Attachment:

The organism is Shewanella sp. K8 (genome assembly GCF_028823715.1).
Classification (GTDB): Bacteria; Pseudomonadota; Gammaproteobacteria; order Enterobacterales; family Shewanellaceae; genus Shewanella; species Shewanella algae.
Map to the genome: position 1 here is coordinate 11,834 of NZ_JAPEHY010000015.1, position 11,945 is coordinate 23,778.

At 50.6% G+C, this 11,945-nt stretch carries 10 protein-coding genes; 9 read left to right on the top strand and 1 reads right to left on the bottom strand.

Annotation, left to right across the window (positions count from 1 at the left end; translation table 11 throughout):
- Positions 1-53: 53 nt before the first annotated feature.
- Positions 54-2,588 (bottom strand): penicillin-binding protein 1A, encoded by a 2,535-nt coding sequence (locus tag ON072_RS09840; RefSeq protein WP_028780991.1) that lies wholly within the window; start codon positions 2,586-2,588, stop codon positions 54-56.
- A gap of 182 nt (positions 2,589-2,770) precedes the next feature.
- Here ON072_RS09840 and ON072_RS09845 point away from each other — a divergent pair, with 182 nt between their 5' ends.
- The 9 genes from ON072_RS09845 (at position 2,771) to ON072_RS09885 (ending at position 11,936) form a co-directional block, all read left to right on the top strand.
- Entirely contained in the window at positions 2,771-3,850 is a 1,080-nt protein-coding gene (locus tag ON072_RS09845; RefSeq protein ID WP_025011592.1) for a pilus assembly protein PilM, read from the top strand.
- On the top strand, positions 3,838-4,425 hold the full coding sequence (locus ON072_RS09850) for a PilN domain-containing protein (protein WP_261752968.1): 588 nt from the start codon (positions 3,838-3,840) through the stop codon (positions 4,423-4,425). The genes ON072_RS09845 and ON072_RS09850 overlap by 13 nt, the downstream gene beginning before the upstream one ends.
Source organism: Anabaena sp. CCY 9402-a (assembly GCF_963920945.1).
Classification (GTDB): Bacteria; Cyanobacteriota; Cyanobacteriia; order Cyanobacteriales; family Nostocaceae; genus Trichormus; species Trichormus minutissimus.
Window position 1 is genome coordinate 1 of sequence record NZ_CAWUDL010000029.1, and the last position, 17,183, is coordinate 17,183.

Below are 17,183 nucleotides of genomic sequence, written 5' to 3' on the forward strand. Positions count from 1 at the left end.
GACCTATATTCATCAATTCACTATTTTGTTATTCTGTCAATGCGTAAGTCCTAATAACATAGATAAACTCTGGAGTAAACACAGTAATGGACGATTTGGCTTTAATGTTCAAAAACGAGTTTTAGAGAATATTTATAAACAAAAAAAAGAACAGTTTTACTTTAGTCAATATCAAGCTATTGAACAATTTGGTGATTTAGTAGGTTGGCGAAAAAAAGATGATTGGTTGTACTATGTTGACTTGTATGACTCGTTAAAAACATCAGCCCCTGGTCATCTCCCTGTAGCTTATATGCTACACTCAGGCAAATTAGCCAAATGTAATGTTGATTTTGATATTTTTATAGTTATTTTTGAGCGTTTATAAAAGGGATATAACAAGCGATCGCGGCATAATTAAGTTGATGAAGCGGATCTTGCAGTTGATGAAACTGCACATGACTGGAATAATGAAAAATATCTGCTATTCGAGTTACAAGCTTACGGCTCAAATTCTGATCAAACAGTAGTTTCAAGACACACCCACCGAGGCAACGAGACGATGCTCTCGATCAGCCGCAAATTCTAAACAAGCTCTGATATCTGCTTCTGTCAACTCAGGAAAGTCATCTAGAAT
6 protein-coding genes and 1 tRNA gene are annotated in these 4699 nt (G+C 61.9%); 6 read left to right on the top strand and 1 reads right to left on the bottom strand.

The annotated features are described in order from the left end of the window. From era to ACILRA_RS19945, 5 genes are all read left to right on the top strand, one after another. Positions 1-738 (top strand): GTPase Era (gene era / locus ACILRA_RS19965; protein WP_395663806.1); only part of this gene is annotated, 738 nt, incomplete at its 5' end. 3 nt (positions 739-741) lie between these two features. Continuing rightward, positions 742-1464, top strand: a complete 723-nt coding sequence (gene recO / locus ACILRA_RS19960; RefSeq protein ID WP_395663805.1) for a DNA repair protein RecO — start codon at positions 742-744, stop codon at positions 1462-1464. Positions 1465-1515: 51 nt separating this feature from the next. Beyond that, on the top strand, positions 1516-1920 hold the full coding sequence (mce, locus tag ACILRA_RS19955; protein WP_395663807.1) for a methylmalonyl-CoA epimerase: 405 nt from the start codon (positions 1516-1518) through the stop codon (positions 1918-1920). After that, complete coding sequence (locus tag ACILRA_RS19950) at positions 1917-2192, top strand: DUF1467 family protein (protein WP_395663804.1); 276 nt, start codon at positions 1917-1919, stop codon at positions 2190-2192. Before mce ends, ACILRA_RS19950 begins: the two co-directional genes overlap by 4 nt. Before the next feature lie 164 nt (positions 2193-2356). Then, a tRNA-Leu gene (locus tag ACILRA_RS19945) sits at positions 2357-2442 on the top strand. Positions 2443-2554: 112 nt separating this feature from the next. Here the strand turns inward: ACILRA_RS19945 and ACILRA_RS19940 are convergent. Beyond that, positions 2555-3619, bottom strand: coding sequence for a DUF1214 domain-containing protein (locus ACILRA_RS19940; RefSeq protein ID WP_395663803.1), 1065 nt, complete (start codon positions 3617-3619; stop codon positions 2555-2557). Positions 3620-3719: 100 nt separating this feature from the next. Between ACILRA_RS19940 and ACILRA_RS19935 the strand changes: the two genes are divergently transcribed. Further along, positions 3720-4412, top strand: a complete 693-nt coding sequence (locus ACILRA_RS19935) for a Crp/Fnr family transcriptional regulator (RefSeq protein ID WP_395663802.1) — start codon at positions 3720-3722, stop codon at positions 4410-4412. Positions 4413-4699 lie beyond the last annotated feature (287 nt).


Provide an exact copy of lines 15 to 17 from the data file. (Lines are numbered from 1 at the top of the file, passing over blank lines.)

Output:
Window position 1 is genome coordinate 1 of sequence record NZ_CAWUDL010000029.1, and the last position, 17,183, is coordinate 17,183.

Below are 17,183 nucleotides of genomic sequence, written 5' to 3' on the forward strand. Positions count from 1 at the left end.
GACCTATATTCATCAATTCACTATTTTGTTATTCTGTCAATGCGTAAGTCCTAATAACATAGATAAACTCTGGAGTAAACACAGTAATGGACGATTTGGCTTTAATGTTCAAAAACGAGTTTTAGAGAATATTTATAAACAAAAAAAAGAACAGTTTTACTTTAGTCAATATCAAGCTATTGAACAATTTGGTGATTTAGTAGGTTGGCGAAAAAAAGATGATTGGTTGTACTATGTTGACTTGTATGACTCGTTAAAAACATCAGCCCCTGGTCATCTCCCTGTAGCTTATATGCTACACTCAGGCAAATTAGCCAAATGTAATGTTGATTTTGATATTTTTATAGTTATTTTTGAGCGTTTATAAAAGGGATATAACAAGCGATCGCGGCATAATTAAGTTGATGAAGCGGATCTTGCAGTTGATGAAACTGCACATGACTGGAATAATGAAAAATATCTGCTATTCGAGTTACAAGCTTACGGCTCAAATTCTGATCAAACAGTAGTTTCAAGACACACCCACCGAGGCAACGAGACGATGCTCTCGATCAGCCGCAAATTCTAAACAAGCTCTGATATCTGCTTCTGTCAACTCAGGAAAGTCATCTAGAAT